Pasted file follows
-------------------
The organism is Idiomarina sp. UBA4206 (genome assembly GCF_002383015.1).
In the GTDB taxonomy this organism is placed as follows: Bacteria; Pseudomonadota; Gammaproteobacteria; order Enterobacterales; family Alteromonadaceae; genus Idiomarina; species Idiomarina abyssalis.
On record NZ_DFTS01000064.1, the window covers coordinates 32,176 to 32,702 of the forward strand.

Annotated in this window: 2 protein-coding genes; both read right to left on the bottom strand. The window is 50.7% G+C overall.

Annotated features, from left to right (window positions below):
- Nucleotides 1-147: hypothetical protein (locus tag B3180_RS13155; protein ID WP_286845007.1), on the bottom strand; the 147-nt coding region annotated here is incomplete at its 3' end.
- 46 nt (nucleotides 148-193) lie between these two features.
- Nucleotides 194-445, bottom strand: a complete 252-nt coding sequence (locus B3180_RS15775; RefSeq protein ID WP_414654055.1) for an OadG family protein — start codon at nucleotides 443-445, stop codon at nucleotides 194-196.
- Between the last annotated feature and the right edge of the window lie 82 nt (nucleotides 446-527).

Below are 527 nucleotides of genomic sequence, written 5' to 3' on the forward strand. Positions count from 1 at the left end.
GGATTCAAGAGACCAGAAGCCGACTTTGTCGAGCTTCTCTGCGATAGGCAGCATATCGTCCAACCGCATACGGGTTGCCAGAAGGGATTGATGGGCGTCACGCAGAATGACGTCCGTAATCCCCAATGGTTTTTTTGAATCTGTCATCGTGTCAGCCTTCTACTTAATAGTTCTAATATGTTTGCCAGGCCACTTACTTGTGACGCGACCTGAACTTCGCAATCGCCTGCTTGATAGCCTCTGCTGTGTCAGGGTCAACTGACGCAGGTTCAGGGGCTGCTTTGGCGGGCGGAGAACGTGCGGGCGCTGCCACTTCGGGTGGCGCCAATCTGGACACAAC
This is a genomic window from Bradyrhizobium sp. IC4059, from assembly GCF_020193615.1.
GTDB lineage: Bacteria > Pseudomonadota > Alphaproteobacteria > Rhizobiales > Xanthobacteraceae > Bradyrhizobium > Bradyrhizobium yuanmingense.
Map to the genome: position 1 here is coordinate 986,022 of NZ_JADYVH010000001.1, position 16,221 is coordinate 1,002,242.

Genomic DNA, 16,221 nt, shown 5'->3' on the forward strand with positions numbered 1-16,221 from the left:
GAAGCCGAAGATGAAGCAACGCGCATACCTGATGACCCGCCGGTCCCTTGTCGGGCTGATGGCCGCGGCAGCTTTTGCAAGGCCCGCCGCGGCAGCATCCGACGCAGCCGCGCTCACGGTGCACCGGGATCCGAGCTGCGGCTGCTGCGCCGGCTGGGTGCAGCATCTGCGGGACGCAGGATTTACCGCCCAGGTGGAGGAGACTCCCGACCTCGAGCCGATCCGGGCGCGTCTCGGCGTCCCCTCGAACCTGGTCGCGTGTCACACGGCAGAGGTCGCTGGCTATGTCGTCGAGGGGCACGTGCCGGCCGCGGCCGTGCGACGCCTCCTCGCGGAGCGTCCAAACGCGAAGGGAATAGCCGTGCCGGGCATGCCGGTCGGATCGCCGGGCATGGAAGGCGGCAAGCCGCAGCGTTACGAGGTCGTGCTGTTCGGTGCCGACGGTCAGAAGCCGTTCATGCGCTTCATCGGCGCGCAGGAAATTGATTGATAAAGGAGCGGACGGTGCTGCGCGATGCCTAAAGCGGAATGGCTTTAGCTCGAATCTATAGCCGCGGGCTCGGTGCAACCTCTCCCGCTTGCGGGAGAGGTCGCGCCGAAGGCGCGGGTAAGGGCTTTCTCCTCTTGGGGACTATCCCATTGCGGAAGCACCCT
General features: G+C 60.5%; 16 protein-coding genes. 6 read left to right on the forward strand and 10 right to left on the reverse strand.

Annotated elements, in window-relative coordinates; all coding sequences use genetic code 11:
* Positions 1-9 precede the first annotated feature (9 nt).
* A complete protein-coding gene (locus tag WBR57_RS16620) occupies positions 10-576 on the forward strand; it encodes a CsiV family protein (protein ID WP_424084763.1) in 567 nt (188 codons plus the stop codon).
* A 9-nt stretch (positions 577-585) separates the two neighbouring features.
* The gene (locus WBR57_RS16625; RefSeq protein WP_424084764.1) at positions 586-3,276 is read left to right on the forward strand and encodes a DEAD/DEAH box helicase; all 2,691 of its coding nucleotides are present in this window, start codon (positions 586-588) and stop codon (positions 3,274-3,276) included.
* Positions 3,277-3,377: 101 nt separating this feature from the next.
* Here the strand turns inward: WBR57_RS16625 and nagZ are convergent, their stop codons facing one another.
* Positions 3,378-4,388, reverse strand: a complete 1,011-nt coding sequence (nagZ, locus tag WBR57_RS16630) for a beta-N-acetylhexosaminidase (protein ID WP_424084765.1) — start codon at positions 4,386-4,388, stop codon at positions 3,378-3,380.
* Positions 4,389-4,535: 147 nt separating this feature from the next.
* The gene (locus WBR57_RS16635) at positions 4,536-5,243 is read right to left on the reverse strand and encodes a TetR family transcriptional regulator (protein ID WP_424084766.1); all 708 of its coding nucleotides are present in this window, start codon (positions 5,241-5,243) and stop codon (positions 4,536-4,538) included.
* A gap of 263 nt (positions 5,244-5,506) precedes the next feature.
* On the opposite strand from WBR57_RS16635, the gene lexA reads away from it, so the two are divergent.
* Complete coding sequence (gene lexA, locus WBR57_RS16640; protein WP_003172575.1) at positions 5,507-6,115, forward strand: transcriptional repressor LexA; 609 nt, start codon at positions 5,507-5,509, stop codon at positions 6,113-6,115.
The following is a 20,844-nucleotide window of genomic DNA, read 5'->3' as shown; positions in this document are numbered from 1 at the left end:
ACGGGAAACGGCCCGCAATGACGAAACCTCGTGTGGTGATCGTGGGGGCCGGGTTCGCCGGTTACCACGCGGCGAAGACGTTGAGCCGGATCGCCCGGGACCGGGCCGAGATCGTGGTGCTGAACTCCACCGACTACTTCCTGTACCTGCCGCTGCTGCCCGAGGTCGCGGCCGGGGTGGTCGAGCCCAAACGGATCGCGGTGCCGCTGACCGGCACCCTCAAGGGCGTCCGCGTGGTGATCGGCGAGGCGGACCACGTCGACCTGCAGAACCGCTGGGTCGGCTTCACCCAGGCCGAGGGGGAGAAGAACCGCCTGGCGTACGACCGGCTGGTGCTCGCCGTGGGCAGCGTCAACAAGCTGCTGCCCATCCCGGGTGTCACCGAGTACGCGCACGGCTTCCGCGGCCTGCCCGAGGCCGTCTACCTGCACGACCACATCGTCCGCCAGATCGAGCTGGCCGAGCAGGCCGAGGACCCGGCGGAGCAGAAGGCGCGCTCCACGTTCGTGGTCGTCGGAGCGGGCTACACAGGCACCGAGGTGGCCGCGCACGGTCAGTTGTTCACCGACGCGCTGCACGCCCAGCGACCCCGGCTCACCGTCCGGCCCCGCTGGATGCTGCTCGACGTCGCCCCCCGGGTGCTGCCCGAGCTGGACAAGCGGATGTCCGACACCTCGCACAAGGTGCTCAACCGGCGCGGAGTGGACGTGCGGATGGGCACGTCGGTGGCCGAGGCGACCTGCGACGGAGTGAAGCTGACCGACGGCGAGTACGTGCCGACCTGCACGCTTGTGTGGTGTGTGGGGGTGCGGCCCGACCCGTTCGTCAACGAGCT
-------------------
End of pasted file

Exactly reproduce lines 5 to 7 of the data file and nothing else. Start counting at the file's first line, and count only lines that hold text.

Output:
Annotated features, from left to right (window positions below):
- Nucleotides 1-147: hypothetical protein (locus tag B3180_RS13155; protein ID WP_286845007.1), on the bottom strand; the 147-nt coding region annotated here is incomplete at its 3' end.
- 46 nt (nucleotides 148-193) lie between these two features.